A misanthrope for our times
By Ann Hornaday
Friday, Feb. 17, 2012
Ralph Fiennes invests Shakespeare's play "Coriolanus" with ferocity and fresh vigor in his film of the same name, which transposes the story of an ancient Roman general to the present day with ease and uncanny relevance.
In "a place calling itself Rome," the populace is rioting in response to a shortage of bread, while a group of dissidents plots the assassination of the ruthless general behind the famine, a career military hero named Caius Martius (Fiennes).
While he contemptuously dismisses the rabble as "curs" and "fragments," troops from nearby Volscia are massing at Rome's borders, with Martius's rival, Tullus Aufidius (Gerard Butler), sharpening his knife to finally do in his mortal enemy.
When Martius leaves to defend the city, and returns to pursue a political career at the urging of his mother, Volumnia (Vanessa Redgrave), what ensues is a study of bellicosity, vainglory and political rhetoric as timely and urgent as anything on a cable news ticker.
In fact, those tickers feature prominently in "Coriolanus," which Fiennes has staged with impeccable attention to mass-culture details, from narrative exposition delivered by way of a BBC-esque news anchor to the film's opening political demonstration that plays like an Occupy Grain Elevator demonstration. (Martius's withering diatribe against the gathered horde is duly recorded on outstretched cellphones.)
With the lightweight political drama "Ides of March" up for an Oscar, it bears noting that Shakespeare was not only writing about spinmeisters, public gaffes and partisan scheming 400 years ago, but doing it better and with more bite.
Thankfully, screenwriter John Logan ("Hugo") has preserved Shakespeare's original language, which doesn't sound the least bit mannered or archaic when spoken by people wearing NATO-era fatigues or delivered by way of Skype; rather, it crackles with fresh urgency and verve. Similarly Barry Ackroyd - the cinematographer behind the jittery visual style of the "Bourne" movies and "The Hurt Locker" - gives "Coriolanus" a riveting sense of immediacy, especially during the story's blood-drenched fight sequences that result in Fiennes's bullet-headed protagonist resembling a scarified tribal shaman.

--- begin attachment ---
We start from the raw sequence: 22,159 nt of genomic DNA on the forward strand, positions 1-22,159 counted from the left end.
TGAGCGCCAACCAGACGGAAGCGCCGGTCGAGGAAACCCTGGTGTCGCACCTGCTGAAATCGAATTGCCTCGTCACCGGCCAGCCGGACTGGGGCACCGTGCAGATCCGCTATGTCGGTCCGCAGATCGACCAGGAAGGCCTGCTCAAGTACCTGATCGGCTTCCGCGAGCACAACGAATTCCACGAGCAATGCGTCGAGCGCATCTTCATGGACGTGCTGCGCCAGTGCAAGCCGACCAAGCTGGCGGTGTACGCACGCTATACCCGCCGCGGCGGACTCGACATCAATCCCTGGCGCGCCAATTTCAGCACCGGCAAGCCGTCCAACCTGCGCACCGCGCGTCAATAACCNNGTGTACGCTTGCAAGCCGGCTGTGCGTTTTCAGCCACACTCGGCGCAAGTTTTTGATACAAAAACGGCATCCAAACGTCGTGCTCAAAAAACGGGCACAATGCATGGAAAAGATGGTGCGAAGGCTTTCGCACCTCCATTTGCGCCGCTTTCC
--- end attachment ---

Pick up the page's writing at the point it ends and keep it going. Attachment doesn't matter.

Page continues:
Thanks to Fiennes's sensitivity as an actor and a director, Martius remains a slippery character, especially after he's given the honorary surname Coriolanus and embarks on a political career that is anything but well advised, given his prickly, elitist aloofness. He's an arrogant, abusive misanthrope, but there's something to admire about his steadfast refusal to pander, even when his ally, a senator named Menenius (Brian Cox), urges him to show off his battle scars for the cheap seats.
If Fiennes, who played the role on stage in 2000, easily conveys his character's most vexing contradictions, it's Redgrave who dominates "Coriolanus" in an exquisite dagger-sharp portrayal of a woman who, at least initially, gives the lie to aggression and blood lust being a uniquely male purview. Having recently stolen the show as Queen Elizabeth in the revisionist Shakespearean spectacle "Anonymous," she now gets to tuck in to the Bard himself, her commanding presence and crystalline delivery lending equal parts music and meaning to "Coriolanus's" tough, lambent prose.
Fiennes has cleared the great hurdle of any adaptation that seeks to "update" Shakespeare, which is to cast a respectful and celebratory glance back at the playwright's genius while evincing an unerring sense of where the text is most porous and elastic. "Coriolanus" is a triumph on both counts. Moreover, at a time when patricians and plebes are duking it out in public opinion, when demonstrators are being tear-gassed on the streets of Athens and American voters are subjected to a daily showcase of political conniving and rhetorical excess, it could not resonate with more clarity or cautionary zeal.
Contains bloody violence.